This shows everyone the one way street of progressive thinking. When President Bush did something that the elites of Europe did not like, the claim was always raised that the U.S. was losing credibility with Europe. But now that Scotland does a stupid act meant to spit in the face of Americans, no progressives are worried about how European actions will be seen in the U. S.

    From the Germany’s refusal to punish the Olympic terrorist to Greece’s acceptance of palestenian terrorist operating in their country. Europe was always been willing to let Muslim terrorist to kill Americans and get away with it.

  • onleyone

    oookay– while i’m generally anti-execution/death penalty – more because of its finality given exceptional cases of innocence than in overall principle – i do think people should be held responsible for their actions. and i do believe that being restricted to a prison where they feed you and provide health care gratis – up until the end of your natural life, however long or short it may be – is not too cruel and unusual a punishment for someone with 200 deaths on their hands.

    the man is a convicted murderer. showing compassion in such a case should mean no more than making his life in confinement tolerable, right up to and including the end– right up to a predictable death, not the kind his victims went to.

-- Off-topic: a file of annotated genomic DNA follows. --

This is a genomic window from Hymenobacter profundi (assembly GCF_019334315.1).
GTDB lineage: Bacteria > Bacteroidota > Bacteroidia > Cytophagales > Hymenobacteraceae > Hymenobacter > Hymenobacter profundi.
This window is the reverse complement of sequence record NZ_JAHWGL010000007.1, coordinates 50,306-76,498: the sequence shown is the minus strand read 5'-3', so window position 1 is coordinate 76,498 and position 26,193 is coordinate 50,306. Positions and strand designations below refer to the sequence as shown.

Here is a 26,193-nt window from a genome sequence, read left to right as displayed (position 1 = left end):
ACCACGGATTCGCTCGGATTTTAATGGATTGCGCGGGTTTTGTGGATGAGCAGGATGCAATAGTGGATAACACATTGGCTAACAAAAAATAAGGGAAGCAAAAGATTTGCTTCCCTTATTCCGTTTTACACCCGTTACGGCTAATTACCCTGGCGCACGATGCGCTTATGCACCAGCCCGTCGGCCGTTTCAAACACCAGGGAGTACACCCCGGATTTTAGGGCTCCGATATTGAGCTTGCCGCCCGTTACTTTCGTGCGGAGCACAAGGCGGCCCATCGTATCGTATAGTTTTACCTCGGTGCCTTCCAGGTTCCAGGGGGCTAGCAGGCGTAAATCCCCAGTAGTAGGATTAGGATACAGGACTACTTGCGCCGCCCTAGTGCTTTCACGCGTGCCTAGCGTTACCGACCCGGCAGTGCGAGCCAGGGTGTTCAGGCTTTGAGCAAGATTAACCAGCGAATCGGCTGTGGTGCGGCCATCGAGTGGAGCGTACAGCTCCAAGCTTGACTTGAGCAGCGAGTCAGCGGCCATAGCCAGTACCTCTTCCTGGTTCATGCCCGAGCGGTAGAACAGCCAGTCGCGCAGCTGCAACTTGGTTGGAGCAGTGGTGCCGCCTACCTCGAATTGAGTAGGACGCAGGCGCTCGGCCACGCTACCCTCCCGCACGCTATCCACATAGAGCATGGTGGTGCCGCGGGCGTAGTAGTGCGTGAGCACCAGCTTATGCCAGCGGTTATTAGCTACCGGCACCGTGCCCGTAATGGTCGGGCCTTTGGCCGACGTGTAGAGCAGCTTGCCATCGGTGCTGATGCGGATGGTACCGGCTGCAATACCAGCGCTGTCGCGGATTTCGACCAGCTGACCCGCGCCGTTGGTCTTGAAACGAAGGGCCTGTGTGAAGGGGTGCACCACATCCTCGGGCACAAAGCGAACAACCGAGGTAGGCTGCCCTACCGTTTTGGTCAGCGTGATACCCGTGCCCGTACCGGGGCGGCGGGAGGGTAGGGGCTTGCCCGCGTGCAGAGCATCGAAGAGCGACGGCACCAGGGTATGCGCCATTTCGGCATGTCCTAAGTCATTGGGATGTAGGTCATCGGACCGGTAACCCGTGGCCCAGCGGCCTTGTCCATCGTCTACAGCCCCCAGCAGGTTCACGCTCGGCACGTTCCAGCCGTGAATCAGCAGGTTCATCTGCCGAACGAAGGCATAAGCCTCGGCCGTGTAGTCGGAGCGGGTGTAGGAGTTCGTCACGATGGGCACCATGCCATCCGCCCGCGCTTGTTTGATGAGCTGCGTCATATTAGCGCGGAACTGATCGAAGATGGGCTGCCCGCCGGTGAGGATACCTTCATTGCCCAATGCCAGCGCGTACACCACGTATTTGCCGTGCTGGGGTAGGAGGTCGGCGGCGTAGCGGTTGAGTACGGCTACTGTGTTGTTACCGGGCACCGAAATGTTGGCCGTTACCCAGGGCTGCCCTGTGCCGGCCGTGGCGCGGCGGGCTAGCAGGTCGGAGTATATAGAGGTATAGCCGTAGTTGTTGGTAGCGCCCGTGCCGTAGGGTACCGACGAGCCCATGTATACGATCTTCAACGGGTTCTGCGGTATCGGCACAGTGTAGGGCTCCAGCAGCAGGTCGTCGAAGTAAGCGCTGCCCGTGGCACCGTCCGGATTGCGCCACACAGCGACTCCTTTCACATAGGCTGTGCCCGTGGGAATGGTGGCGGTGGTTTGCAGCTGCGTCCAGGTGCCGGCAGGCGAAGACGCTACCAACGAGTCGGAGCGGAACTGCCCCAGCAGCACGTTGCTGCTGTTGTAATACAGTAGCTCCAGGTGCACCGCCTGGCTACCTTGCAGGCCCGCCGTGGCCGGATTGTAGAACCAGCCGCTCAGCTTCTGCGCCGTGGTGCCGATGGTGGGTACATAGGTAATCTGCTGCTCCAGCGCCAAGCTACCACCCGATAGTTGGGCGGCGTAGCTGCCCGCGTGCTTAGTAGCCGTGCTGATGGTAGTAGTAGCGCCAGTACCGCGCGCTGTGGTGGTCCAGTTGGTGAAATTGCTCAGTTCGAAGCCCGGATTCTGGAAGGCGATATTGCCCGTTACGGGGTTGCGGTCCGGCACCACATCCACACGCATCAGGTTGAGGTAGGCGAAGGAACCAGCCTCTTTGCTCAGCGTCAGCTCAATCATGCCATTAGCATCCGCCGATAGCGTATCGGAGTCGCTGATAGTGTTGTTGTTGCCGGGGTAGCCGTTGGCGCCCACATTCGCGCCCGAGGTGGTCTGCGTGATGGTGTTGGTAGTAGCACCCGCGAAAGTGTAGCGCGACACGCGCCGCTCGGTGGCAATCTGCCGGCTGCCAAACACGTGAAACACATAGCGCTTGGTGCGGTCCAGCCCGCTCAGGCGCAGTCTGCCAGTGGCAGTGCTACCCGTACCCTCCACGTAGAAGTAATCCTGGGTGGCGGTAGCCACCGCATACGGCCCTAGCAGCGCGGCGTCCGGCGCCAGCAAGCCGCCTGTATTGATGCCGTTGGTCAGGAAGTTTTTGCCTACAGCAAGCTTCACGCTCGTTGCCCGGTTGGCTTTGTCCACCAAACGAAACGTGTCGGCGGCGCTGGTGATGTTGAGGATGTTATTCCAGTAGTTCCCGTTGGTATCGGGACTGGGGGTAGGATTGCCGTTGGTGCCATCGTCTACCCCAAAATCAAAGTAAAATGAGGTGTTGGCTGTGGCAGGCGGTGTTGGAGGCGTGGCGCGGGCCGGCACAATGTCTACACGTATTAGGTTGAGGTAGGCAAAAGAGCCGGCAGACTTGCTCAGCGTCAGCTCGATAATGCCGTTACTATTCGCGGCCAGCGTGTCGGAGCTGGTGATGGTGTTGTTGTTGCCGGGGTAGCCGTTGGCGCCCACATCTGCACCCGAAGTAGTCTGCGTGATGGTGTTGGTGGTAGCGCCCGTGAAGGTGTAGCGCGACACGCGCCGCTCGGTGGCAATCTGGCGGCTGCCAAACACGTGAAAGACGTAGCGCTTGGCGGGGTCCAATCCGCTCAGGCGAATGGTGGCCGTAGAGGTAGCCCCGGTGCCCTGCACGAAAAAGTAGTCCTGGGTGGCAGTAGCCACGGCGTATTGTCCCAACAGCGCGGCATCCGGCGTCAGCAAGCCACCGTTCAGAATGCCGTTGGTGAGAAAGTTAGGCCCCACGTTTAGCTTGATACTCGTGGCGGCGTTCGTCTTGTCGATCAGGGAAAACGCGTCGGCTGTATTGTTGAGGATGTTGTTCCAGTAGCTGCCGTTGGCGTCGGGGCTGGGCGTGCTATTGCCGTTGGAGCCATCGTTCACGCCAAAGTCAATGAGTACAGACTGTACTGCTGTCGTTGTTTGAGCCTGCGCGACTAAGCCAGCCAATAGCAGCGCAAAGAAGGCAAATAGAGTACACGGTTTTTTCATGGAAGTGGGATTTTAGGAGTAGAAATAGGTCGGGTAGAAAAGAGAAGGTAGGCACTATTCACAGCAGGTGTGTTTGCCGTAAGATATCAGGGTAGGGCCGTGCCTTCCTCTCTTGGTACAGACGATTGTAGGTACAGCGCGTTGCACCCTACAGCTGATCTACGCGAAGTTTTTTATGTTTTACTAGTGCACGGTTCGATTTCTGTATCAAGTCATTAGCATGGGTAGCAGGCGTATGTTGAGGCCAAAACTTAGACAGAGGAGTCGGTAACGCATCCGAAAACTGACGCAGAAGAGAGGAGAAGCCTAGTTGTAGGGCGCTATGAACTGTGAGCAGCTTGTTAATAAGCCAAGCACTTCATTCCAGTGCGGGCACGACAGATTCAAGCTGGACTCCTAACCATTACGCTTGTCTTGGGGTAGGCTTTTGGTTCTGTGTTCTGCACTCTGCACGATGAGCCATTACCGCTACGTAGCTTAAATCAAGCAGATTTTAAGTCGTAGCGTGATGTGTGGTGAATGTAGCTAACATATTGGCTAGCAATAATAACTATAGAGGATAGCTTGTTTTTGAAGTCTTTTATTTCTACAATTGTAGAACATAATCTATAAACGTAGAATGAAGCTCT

was his trial unfair or suspect? you’d only know from what libya was saying. they’d have given him a fair trial, right? oh yeah, you bet!

    selflessness is all well and good in everyday circumstance, and when practiced among those who understand it. but violent fundamentalists of all stripes often misinterpret turning the other cheek as an act of weakness. sad, but true. i think scotland’s move is naive and pointless.

    but that’s just me.

  • rudi

    Let the man die at home. However, the parade in front of Libyan leaders is just plain disgusting. Scotland should have made the release contingent on the Libyans not using this for spin/propaganda…

    • onleyone

      Rudi:

      “Let the man die at home. However, the parade in front of Libyan leaders is just plain disgusting. Scotland should have made the release contingent on the Libyans not using this for spin/propaganda…”

      obviously, the man will be dying at home. but i’m afraid it’s pearls before swine in this kind of situation. gangsters – or terrorists – or whatever the word we might use for ’em – that type will always interpret a turn of the cheek as an invitation to strike the other one as well. pearls before swine.

  • onleyone

    whoops! rusty on my HTML there. but you get the drift.

  • onleyone

    joeinhell:

    and so, because the CIA worked with venezuelan terrorists, then … oh wait, are you making an argument? perhaps that two wrongs make a right? that’s an old one, isn’t it?

  • shannonlee

    I said this in another thread on this issue….

    If he didn’t do it…he should be cleared of all charges and set free.
    If he did it…he should die in jail.

    There is no middle ground. Guilty or not guilty. If there is reasonable doubt…he should be set free, but not like this.